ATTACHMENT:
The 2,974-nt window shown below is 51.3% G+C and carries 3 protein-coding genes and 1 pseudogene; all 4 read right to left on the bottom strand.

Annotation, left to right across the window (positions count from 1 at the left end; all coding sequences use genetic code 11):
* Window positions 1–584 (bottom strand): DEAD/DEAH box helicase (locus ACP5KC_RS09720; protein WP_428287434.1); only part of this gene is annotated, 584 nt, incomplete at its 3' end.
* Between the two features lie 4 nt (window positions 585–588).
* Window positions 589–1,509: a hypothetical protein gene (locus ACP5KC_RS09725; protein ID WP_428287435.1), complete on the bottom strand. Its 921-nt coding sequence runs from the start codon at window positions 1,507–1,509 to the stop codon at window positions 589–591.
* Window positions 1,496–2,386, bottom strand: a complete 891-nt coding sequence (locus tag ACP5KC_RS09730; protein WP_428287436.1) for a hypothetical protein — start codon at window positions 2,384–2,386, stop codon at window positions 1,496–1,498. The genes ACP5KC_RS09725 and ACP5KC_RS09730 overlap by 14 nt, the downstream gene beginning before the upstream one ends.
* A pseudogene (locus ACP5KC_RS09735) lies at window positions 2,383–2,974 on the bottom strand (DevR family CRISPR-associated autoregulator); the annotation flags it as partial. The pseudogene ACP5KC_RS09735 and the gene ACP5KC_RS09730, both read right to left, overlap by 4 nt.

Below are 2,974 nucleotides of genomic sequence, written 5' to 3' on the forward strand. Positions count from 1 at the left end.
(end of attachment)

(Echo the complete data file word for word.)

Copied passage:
The 2,974-nt window shown below is 51.3% G+C and carries 3 protein-coding genes and 1 pseudogene; all 4 read right to left on the bottom strand.

Annotation, left to right across the window (positions count from 1 at the left end; all coding sequences use genetic code 11):
* Window positions 1–584 (bottom strand): DEAD/DEAH box helicase (locus ACP5KC_RS09720; protein WP_428287434.1); only part of this gene is annotated, 584 nt, incomplete at its 3' end.
* Between the two features lie 4 nt (window positions 585–588).
* Window positions 589–1,509: a hypothetical protein gene (locus ACP5KC_RS09725; protein ID WP_428287435.1), complete on the bottom strand. Its 921-nt coding sequence runs from the start codon at window positions 1,507–1,509 to the stop codon at window positions 589–591.
* Window positions 1,496–2,386, bottom strand: a complete 891-nt coding sequence (locus tag ACP5KC_RS09730; protein WP_428287436.1) for a hypothetical protein — start codon at window positions 2,384–2,386, stop codon at window positions 1,496–1,498. The genes ACP5KC_RS09725 and ACP5KC_RS09730 overlap by 14 nt, the downstream gene beginning before the upstream one ends.
* A pseudogene (locus ACP5KC_RS09735) lies at window positions 2,383–2,974 on the bottom strand (DevR family CRISPR-associated autoregulator); the annotation flags it as partial. The pseudogene ACP5KC_RS09735 and the gene ACP5KC_RS09730, both read right to left, overlap by 4 nt.

Below are 2,974 nucleotides of genomic sequence, written 5' to 3' on the forward strand. Positions count from 1 at the left end.